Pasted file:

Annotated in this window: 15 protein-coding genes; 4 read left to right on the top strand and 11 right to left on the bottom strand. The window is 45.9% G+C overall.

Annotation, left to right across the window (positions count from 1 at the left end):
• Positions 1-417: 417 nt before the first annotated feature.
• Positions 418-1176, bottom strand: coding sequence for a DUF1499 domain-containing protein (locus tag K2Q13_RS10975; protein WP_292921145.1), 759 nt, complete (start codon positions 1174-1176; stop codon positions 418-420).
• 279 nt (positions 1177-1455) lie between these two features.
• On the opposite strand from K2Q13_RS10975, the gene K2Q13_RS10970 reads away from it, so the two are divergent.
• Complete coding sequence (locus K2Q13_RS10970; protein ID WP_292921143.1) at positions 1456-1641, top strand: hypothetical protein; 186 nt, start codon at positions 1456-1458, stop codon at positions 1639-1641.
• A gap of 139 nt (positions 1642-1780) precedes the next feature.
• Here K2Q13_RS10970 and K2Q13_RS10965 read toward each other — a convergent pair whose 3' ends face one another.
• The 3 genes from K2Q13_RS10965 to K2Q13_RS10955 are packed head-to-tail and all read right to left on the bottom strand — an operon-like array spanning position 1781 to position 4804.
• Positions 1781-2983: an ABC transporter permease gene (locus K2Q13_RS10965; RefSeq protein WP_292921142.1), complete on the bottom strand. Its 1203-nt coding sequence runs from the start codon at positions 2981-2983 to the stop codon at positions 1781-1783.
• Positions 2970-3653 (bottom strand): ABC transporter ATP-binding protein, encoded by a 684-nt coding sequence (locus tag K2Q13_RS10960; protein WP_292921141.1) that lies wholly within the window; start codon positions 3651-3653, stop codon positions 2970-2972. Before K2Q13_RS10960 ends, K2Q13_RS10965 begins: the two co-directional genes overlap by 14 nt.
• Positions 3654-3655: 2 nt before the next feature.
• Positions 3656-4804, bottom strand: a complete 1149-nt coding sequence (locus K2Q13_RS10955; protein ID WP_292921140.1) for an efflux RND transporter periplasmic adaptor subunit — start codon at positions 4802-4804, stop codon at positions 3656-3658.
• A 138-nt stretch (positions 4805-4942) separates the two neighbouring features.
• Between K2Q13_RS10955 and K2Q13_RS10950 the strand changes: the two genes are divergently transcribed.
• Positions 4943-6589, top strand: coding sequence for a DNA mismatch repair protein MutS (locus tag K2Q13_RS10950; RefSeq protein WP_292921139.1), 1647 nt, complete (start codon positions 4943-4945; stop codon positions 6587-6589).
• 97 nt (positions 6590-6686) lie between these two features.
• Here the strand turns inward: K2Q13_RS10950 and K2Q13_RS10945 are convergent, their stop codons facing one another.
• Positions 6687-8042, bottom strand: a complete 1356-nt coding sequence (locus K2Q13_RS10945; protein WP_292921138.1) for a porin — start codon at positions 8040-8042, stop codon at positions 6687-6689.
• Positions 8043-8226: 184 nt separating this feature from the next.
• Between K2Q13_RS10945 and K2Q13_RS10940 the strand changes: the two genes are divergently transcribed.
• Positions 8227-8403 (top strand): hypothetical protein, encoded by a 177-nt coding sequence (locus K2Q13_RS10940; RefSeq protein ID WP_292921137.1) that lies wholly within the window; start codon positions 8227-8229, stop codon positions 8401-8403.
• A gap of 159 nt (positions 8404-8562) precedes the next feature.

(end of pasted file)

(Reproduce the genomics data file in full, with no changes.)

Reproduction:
Annotated in this window: 15 protein-coding genes; 4 read left to right on the top strand and 11 right to left on the bottom strand. The window is 45.9% G+C overall.

Annotation, left to right across the window (positions count from 1 at the left end):
• Positions 1-417: 417 nt before the first annotated feature.
• Positions 418-1176, bottom strand: coding sequence for a DUF1499 domain-containing protein (locus tag K2Q13_RS10975; protein WP_292921145.1), 759 nt, complete (start codon positions 1174-1176; stop codon positions 418-420).
• 279 nt (positions 1177-1455) lie between these two features.
• On the opposite strand from K2Q13_RS10975, the gene K2Q13_RS10970 reads away from it, so the two are divergent.
• Complete coding sequence (locus K2Q13_RS10970; protein ID WP_292921143.1) at positions 1456-1641, top strand: hypothetical protein; 186 nt, start codon at positions 1456-1458, stop codon at positions 1639-1641.
• A gap of 139 nt (positions 1642-1780) precedes the next feature.
• Here K2Q13_RS10970 and K2Q13_RS10965 read toward each other — a convergent pair whose 3' ends face one another.
• The 3 genes from K2Q13_RS10965 to K2Q13_RS10955 are packed head-to-tail and all read right to left on the bottom strand — an operon-like array spanning position 1781 to position 4804.
• Positions 1781-2983: an ABC transporter permease gene (locus K2Q13_RS10965; RefSeq protein WP_292921142.1), complete on the bottom strand. Its 1203-nt coding sequence runs from the start codon at positions 2981-2983 to the stop codon at positions 1781-1783.
• Positions 2970-3653 (bottom strand): ABC transporter ATP-binding protein, encoded by a 684-nt coding sequence (locus tag K2Q13_RS10960; protein WP_292921141.1) that lies wholly within the window; start codon positions 3651-3653, stop codon positions 2970-2972. Before K2Q13_RS10960 ends, K2Q13_RS10965 begins: the two co-directional genes overlap by 14 nt.
• Positions 3654-3655: 2 nt before the next feature.
• Positions 3656-4804, bottom strand: a complete 1149-nt coding sequence (locus K2Q13_RS10955; protein ID WP_292921140.1) for an efflux RND transporter periplasmic adaptor subunit — start codon at positions 4802-4804, stop codon at positions 3656-3658.
• A 138-nt stretch (positions 4805-4942) separates the two neighbouring features.
• Between K2Q13_RS10955 and K2Q13_RS10950 the strand changes: the two genes are divergently transcribed.
• Positions 4943-6589, top strand: coding sequence for a DNA mismatch repair protein MutS (locus tag K2Q13_RS10950; RefSeq protein WP_292921139.1), 1647 nt, complete (start codon positions 4943-4945; stop codon positions 6587-6589).
• 97 nt (positions 6590-6686) lie between these two features.
• Here the strand turns inward: K2Q13_RS10950 and K2Q13_RS10945 are convergent, their stop codons facing one another.
• Positions 6687-8042, bottom strand: a complete 1356-nt coding sequence (locus K2Q13_RS10945; protein WP_292921138.1) for a porin — start codon at positions 8040-8042, stop codon at positions 6687-6689.
• Positions 8043-8226: 184 nt separating this feature from the next.
• Between K2Q13_RS10945 and K2Q13_RS10940 the strand changes: the two genes are divergently transcribed.
• Positions 8227-8403 (top strand): hypothetical protein, encoded by a 177-nt coding sequence (locus K2Q13_RS10940; RefSeq protein ID WP_292921137.1) that lies wholly within the window; start codon positions 8227-8229, stop codon positions 8401-8403.
• A gap of 159 nt (positions 8404-8562) precedes the next feature.